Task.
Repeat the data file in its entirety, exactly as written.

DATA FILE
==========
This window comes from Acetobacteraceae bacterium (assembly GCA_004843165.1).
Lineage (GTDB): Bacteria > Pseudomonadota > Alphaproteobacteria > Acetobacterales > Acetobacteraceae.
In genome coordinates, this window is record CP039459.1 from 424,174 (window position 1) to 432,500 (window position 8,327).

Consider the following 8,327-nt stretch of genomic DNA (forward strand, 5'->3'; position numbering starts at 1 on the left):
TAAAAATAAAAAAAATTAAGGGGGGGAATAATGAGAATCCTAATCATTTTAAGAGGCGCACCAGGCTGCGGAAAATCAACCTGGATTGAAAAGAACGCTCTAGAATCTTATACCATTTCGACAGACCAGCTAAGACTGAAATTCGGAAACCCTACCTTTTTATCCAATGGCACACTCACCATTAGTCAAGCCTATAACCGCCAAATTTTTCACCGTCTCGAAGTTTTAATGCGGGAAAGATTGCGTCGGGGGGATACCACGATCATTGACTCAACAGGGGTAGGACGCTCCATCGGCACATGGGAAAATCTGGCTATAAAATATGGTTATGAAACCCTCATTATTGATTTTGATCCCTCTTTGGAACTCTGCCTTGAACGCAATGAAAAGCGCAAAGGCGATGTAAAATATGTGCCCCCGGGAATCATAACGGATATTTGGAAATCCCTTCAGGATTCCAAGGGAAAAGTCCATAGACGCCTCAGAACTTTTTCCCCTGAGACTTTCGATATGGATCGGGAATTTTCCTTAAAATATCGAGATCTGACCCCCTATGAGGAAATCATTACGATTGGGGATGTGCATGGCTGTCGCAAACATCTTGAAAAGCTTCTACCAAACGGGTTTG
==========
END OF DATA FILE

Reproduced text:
This window comes from Acetobacteraceae bacterium (assembly GCA_004843165.1).
Lineage (GTDB): Bacteria > Pseudomonadota > Alphaproteobacteria > Acetobacterales > Acetobacteraceae.
In genome coordinates, this window is record CP039459.1 from 424,174 (window position 1) to 432,500 (window position 8,327).

Consider the following 8,327-nt stretch of genomic DNA (forward strand, 5'->3'; position numbering starts at 1 on the left):
TAAAAATAAAAAAAATTAAGGGGGGGAATAATGAGAATCCTAATCATTTTAAGAGGCGCACCAGGCTGCGGAAAATCAACCTGGATTGAAAAGAACGCTCTAGAATCTTATACCATTTCGACAGACCAGCTAAGACTGAAATTCGGAAACCCTACCTTTTTATCCAATGGCACACTCACCATTAGTCAAGCCTATAACCGCCAAATTTTTCACCGTCTCGAAGTTTTAATGCGGGAAAGATTGCGTCGGGGGGATACCACGATCATTGACTCAACAGGGGTAGGACGCTCCATCGGCACATGGGAAAATCTGGCTATAAAATATGGTTATGAAACCCTCATTATTGATTTTGATCCCTCTTTGGAACTCTGCCTTGAACGCAATGAAAAGCGCAAAGGCGATGTAAAATATGTGCCCCCGGGAATCATAACGGATATTTGGAAATCCCTTCAGGATTCCAAGGGAAAAGTCCATAGACGCCTCAGAACTTTTTCCCCTGAGACTTTCGATATGGATCGGGAATTTTCCTTAAAATATCGAGATCTGACCCCCTATGAGGAAATCATTACGATTGGGGATGTGCATGGCTGTCGCAAACATCTTGAAAAGCTTCTACCAAACGGGTTTG